No real way to hold the leadership accountable. Absolute power corrupts absolutely, and is absolutely sought by those already corrupt. With no working failsafes in place to rein in and remove bad leadership, it's not a matter of if someone exploits and abuses this fact, but when.

Certain people are set up as unquestionable authority in any way. For example, it might be accepted that some people are owed unquestioning compliance no matter what, or that some people are always to be believed without question. Again, it's not a matter of if someone exploits this to abuse others, but when.

Conflicts of interest. A conflict of interest occurs when circumstances create an incentive to act in a way that undermines the purpose of one's job. For example, let's say an institution is supposed to be rehabilitating patients or prisoners or something, but they're also allowed to use them as free labor for a lucrative business. This fact can incentivize the institution to hold onto their wards longer than necessary or delay their treatment so that they can get more work out of them. For another example, if someone is involved with two organizations that have conflicting goals, then it can be certain that this person isn't working in the best interest of at least one of these groups.

A reverent, worshipful attitude toward the institution/system. Where the institution or system is held up as something that is intrinsically good or noble (even if it has obvious and severe flaws), rather than something that is capable of being good and noble when used and operated by just and responsible people. Making criticism and proposing change is seen as immoral and even treasonous rather than a necessary function to ensure that the system is working efficiently and fairly. When such an attitude prevails, defending and upholding the system simply for its own sake is often perceived as the highest and noblest form of good.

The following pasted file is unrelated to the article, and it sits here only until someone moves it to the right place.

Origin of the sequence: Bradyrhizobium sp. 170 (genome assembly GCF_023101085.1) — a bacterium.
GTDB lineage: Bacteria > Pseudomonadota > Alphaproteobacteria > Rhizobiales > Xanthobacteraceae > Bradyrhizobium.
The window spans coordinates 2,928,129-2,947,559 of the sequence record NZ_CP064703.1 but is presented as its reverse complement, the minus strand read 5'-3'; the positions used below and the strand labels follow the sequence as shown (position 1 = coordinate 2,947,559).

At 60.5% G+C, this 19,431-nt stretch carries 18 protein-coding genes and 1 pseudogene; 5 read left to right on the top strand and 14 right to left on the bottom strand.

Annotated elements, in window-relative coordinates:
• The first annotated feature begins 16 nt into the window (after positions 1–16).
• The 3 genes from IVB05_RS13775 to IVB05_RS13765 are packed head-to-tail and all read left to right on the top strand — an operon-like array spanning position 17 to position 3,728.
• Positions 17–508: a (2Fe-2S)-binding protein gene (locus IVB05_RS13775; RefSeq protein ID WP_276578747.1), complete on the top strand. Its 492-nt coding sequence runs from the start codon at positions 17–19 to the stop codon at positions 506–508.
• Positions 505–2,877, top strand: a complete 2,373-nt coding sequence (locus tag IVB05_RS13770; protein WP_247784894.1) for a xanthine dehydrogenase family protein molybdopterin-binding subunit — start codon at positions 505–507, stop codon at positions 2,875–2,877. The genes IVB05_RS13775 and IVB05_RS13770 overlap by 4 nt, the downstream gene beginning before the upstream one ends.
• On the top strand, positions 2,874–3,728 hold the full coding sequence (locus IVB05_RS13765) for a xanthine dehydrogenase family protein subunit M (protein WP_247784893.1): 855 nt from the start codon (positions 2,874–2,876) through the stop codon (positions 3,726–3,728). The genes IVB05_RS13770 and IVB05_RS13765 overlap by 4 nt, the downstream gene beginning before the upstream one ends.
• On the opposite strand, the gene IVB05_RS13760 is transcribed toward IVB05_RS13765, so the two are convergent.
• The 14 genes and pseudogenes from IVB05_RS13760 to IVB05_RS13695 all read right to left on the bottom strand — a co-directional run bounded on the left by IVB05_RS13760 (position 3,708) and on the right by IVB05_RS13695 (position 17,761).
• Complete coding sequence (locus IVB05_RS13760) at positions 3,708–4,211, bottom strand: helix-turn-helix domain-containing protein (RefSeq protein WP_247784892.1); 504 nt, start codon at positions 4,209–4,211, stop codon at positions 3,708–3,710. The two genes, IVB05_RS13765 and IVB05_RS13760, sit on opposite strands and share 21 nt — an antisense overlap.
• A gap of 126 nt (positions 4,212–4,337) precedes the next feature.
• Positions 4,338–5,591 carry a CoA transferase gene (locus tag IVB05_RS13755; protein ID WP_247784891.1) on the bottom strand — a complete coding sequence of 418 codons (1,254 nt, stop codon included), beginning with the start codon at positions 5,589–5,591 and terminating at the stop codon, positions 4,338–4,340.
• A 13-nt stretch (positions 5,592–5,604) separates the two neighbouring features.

Otherwise forgetting that the institution/system should serve the people, not the other way around. Any institution or system that emphasizes the obedience and adherence to its rules and methods to the point where the question of whether these rules and methods are actually working cannot be seriously asked or considered is dysfunctional, period. The question "is the way we're doing things actually working/helping like it's supposed to, and if not, what can we do to change that?" must be seriously addressed periodically, or else things will go very wrong.

If you liked this, you might also be interested in:

On Designing & Writing Oppressive Governments In Your Fiction
Things To Know When Creating & Developing Fictional Governments
Tips To Build Better Post-Apocalyptic And/Or Dystopian Settings

Creating & Writing Fictional Organizations
How To Create Fictional Structured Religions
Things About Cults Writers Need To Know
Things Writers Should Know About Big Businesses
A Few Things Writers Need To Know About Psychology & Psychotherapists
Things To Know If Your Character Will Be Augmented Or Experimented Upon

Mindsets & Rationales That Lend Well To Villainy
How Good People & Well-Intentioned Groups Can Go Bad
Tips For Writing Dark Stories, Settings, & Characters
Points To Remember When Worldbuilding

Back to Worldbuilding
Back to Villains & Villainy
Go to a random page!